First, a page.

THE VALUE OF SYMBOLS
By Bro Clive Herron
Marine Lodge 627 I.C.
At one time, when very few were literate, the use of symbolism was widespread. It was a form of “visual shorthand” which suggested abstract concepts. Symbols were easily recognized, and understood. It did not matter where one lived, one would recognise most, if not all, of the symbols, although there may have been some local variations. When a series of symbols were strung together, (as with hieroglyphics) they could be used to tell stories and record history.
in life we are surrounded by symbols, some exhorting us to drink Coca Cola, or
buy a Mercedes, others define us as Christians, Muslims or Jews. There are
symbols used to impose legal constraints upon us – we “Stop” when we see
the red traffic light, we keep left or right on the road according to the sign
or symbols. We use either the Ladies or Gents wash room. Chemicals are defined
by symbols. Academically, symbols are given to students as a measure of
achievement in an examination, and so we can go on. Then there are symbols that
depict the abstract, for example, “love” is often symbolised by a heart –
because you can’t draw love. A skull represents “Danger” (another
what can we deduce from all of this? - A Symbol (usually a graphic depiction and
not the written word have a meaning that can be clearly understood)
are quick to take full advantage of symbols to influence consumers. Companies
spend fortunes promoting their logo or symbol. The connection is drummed up into
the public through constant exposure and association because they realise that a
symbol is a powerful substitute for many words.
Dictionary describes Symbolism as
A representation (visual or conceptual) of that which is unseen or
invisible. The value of a symbol is its ability to elucidate; to compress into a
simple, meaningful whole, readily grasped and retained; to provide a center for
the shaping of conduct and belief.
us now look at the use of symbols by using the VSL as the basis. There are many
examples where symbols were used to illustrate morality, an exercise we engage
in at all our meetings. The plumb line, a string with an attached weight for
testing the perpendicular of a wall, is used half-a-dozen times in Scripture to
illustrate the lack of uprightness displayed by the people and their deviation
from that which is straight. These metaphors borrowed from the builder's art
were used by the Prophets Isaiah and Amos, and mentioned in the Book of Kings
study of the VSL will clearly show that the moral teachings contained therein
run parallel with freemasonry therefore from these examples you can conclude
that our symbols have a very real and similar meaning to that being used in the
not a religion, Freemasonry uses allegorical symbols to teach philosophy
concerning the nature of the creator, and humanities universal destiny. We (as
Masons) are instructed that our symbols teach a system of morality (just as they
did in biblical times.)
I HOLD UP A CAN OF COKE YOU WILL READILY RECOGNISE IT AS A SYMBOL OF REFRESHMENT
AND DISTINGUISH IT FROM A PEPSI ALTHOUGH BOTH ARE COLAS)
meaning is quite recognizable. In fact, some of the worlds most successful
symbols, Coca Cola or the Mickey Mouse head are so universally known that they
could be distorted, sawn in half and recoloured and still be recognizable.
us in freemasonry, our symbols must be seen as a graphic representation of an
abstract idea - one that has no
direct visual equivalent. Our symbols can take on many meanings depending on the
I HOLD UP A SQUARE YOU WILL RECOGNISE IT TO BE AN EMBLEM OF MORALITY THE PROFANE
WOULD RECOGNISE IT AS CARPENTERS TOOLS)
are other examples outside of freemasonry where a symbol can take on a multi
meaning - take for example a cross. A cross on a school exercise book means
something entirely different from a cross on a ballot paper and a cross on a
road sign has no relationship with a cross on a church.
symbols, take on meanings that are not always obvious. Our symbols are not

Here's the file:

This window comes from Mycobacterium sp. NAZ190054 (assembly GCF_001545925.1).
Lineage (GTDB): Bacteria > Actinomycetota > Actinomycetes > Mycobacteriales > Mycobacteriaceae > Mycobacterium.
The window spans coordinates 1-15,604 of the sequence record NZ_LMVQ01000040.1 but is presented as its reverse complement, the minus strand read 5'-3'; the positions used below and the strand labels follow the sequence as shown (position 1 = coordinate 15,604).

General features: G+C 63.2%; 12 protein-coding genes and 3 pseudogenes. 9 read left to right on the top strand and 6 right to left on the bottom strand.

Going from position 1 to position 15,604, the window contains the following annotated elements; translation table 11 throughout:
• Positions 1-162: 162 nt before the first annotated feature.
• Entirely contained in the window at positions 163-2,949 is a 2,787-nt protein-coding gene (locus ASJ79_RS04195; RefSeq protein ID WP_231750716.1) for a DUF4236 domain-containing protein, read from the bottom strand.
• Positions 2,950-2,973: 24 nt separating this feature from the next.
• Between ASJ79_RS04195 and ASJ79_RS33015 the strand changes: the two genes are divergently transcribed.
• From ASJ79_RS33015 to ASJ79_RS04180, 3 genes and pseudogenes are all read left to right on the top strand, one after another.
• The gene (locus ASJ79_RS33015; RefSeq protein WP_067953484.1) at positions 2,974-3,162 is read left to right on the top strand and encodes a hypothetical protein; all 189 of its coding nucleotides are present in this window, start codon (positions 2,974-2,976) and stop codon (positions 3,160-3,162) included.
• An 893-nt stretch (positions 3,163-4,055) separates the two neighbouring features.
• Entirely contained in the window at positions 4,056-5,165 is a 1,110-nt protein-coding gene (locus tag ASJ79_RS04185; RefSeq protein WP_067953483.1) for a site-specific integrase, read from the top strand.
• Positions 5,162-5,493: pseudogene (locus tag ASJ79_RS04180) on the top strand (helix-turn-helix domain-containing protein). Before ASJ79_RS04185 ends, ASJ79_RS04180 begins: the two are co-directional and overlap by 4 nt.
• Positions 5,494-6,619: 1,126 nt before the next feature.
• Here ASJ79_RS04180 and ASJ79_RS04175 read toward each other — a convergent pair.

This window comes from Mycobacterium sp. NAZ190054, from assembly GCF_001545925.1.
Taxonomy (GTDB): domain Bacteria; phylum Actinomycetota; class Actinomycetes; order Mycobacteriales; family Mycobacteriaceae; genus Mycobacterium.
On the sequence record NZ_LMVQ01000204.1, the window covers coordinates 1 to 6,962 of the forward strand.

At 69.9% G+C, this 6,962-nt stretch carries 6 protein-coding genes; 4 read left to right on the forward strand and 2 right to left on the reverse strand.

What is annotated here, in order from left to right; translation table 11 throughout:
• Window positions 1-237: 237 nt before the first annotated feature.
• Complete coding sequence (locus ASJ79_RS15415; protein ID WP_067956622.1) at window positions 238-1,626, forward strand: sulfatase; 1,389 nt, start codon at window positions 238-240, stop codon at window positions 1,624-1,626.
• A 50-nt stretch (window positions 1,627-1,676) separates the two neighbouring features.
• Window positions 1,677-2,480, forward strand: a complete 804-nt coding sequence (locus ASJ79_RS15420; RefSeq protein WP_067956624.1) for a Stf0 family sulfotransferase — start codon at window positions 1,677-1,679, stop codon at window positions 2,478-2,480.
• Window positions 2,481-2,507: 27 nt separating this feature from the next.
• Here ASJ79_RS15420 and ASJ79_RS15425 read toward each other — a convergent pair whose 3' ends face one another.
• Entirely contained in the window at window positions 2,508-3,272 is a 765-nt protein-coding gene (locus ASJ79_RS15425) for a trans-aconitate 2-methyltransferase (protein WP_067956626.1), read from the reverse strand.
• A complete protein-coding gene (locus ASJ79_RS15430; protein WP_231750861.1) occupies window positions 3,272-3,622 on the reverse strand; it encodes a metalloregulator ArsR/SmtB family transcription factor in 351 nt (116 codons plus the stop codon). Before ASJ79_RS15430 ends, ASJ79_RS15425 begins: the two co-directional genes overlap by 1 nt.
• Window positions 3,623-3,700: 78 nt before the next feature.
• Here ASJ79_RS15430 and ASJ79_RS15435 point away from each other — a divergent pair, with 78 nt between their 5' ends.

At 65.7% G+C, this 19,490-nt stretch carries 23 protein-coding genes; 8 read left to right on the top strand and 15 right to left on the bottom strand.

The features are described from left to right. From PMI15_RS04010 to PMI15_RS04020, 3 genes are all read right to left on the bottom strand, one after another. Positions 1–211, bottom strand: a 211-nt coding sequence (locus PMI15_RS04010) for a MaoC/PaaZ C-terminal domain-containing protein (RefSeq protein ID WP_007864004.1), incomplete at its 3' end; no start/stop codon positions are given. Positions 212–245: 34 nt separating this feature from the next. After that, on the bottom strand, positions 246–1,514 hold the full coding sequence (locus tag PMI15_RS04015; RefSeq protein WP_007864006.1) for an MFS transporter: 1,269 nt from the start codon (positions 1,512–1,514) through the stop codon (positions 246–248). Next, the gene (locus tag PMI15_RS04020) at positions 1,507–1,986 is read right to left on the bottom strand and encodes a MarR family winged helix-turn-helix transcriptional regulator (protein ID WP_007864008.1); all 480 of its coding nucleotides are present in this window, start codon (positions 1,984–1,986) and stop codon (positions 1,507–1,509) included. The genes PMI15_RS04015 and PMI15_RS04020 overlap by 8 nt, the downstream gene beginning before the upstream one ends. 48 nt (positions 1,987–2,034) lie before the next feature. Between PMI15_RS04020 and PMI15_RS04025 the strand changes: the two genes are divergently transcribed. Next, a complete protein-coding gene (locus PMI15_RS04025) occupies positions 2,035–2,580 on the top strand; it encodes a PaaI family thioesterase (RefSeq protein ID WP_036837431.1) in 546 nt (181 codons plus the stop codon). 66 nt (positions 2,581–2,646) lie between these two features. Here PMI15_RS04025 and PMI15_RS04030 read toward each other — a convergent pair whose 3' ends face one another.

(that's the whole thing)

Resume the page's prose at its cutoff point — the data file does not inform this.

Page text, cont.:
regulated or defined in the way a traffic sign is. It is for this reason that we
are encouraged to contemplate and study our ritual in order to take that
personal message from each symbol and apply this towards our own perfection.
Masonic tools or symbols define such fundamental values as the individual’s
relationship with God, his neighbour and himself. They cross cultural and
language barriers, and are timeless, yet the message is simple and readily
understood. They teach us to build upon a foundation of God, using the square of
justice, the plumb line of rectitude, the compasses to restrain the passions,
and the rule to divide our time into labour, rest and service
gives us the choice as to how we should use these symbols in our daily life so
as to achieve our own perfection.
definition of Freemasonry tells us that it is “ a science of morality veiled
in allegory, and illustrated by symbols”
symbols illustrate for us the Mysteries of Freemasonry.
The puzzle for some is why do we create the mystery?
Cola and other brands go out of their way to display their symbols and spend
millions advertising the underlying benefits to the consumer. The company would
certainly dismiss any advertising agent who sought to veil their symbols or give
them a random or double meaning.
are however many answers to the question as to why we create mystery, but let us
again be guided by the VSL. It is written “Do not cast your pearls before
the swine lest they trample them under their feet, and turn and tear you to
pieces.”(Mathew 7:16) We are being warned that there is a genuine danger
of sharing powerful information with those who are not ready for it or would
abuse it. It is for the same reason that we hold certain matters confidential
and in our heart, only to be shared with those who have been duly prepared.
if we were to disclose that Freemasonry is solely a system of morality and say
exactly what we stand for we would be creating a fixed definition restricted by
the use of words. This would impose a limit on our thoughts
we would not be able to discover the hidden wisdom of the lodge. The VSL tells
us that we “must strive to enter through
the straight and narrow gate” The Chinese philosopher Lao Tzu likewise
said “to see the Tao, one must walk
through the gate of mysteries, mysteries upon mysteries” As freemasons we
also enter the degrees of knowledge through the gate.
steps we can take to uncover the mysteries is clear “Ask
and ye shall receive, seek and ye shall find, knock and it will be opened to
you” This should sound very
familiar to all freemasons.
Freemasonry is a science – a philosophy – a system of doctrines
which is taught, in a manner peculiar to itself, using allegories and symbols
requires that we do a lot of seeking and much knocking through meditation in
order to unravel the mysteries of our Order.